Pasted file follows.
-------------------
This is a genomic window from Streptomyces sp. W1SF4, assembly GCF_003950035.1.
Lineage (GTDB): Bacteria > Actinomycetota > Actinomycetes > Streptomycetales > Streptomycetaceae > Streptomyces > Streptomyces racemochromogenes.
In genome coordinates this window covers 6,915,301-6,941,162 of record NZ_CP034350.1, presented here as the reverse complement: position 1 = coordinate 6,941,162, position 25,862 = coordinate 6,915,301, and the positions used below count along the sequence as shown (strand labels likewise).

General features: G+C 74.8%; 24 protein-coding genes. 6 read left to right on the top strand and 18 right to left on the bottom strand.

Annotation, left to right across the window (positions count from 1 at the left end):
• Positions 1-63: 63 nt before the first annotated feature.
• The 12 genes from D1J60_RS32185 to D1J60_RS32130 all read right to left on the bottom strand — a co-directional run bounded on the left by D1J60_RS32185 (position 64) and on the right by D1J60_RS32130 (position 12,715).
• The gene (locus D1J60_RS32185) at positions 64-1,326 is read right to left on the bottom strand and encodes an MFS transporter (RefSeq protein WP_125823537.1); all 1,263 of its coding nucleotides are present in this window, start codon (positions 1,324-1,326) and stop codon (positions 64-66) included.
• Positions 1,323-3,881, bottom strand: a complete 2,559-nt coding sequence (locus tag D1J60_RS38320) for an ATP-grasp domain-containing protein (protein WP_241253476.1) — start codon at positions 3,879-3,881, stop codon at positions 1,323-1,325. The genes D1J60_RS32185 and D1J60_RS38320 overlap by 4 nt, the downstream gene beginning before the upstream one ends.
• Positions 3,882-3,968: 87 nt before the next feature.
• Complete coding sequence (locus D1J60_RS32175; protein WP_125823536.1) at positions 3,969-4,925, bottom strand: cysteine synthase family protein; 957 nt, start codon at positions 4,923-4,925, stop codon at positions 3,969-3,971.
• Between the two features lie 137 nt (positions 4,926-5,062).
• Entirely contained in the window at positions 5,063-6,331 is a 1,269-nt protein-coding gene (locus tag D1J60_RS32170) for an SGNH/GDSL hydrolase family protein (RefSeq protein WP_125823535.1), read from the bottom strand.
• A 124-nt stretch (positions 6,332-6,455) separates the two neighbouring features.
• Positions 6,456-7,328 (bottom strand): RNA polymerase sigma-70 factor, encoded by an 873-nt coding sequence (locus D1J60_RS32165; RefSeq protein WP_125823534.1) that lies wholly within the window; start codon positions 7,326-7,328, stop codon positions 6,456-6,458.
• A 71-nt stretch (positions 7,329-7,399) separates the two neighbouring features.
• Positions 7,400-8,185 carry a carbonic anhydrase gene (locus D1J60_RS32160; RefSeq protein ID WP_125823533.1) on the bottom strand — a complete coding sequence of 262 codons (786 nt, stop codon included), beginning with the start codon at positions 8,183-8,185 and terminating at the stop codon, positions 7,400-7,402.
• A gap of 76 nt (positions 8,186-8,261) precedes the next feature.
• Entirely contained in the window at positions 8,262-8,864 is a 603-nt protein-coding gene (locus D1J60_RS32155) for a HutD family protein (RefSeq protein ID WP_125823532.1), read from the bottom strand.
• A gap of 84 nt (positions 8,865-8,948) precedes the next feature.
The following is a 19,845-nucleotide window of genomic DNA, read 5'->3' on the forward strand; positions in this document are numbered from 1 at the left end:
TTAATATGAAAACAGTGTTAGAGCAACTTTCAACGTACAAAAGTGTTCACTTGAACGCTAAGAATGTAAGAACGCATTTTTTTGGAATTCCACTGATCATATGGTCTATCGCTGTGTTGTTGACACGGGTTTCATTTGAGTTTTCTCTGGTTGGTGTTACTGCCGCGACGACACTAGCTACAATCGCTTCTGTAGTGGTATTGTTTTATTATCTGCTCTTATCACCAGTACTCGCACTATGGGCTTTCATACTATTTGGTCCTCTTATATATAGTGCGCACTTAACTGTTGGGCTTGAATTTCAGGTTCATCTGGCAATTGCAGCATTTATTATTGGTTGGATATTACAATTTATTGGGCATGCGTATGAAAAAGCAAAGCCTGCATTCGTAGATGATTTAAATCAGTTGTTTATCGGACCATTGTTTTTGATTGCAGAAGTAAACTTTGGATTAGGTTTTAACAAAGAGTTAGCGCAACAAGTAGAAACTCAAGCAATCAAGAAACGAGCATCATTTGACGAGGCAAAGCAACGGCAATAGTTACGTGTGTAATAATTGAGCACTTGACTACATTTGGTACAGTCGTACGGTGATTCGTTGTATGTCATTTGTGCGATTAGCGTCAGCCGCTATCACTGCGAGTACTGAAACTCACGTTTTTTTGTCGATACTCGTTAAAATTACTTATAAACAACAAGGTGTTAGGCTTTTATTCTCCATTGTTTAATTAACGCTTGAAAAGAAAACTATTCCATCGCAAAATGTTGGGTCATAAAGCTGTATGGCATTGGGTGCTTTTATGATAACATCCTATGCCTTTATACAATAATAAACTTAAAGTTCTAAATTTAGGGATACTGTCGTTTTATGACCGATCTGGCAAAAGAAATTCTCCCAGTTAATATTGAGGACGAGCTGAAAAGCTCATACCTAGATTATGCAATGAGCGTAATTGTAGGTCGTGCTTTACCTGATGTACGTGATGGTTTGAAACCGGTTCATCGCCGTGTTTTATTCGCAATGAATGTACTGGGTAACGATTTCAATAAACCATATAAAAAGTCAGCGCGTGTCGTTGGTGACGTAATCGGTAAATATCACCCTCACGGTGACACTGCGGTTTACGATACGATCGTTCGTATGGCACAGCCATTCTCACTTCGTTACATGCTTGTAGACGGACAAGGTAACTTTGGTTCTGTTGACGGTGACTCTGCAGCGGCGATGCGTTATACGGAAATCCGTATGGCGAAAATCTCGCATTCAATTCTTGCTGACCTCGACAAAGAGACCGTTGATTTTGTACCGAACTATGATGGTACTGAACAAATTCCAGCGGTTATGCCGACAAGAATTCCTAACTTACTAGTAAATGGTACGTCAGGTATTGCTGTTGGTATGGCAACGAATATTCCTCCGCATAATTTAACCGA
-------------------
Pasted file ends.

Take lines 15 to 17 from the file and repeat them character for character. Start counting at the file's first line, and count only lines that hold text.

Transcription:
• Positions 6,456-7,328 (bottom strand): RNA polymerase sigma-70 factor, encoded by an 873-nt coding sequence (locus D1J60_RS32165; RefSeq protein WP_125823534.1) that lies wholly within the window; start codon positions 7,326-7,328, stop codon positions 6,456-6,458.
• A 71-nt stretch (positions 7,329-7,399) separates the two neighbouring features.
• Positions 7,400-8,185 carry a carbonic anhydrase gene (locus D1J60_RS32160; RefSeq protein ID WP_125823533.1) on the bottom strand — a complete coding sequence of 262 codons (786 nt, stop codon included), beginning with the start codon at positions 8,183-8,185 and terminating at the stop codon, positions 7,400-7,402.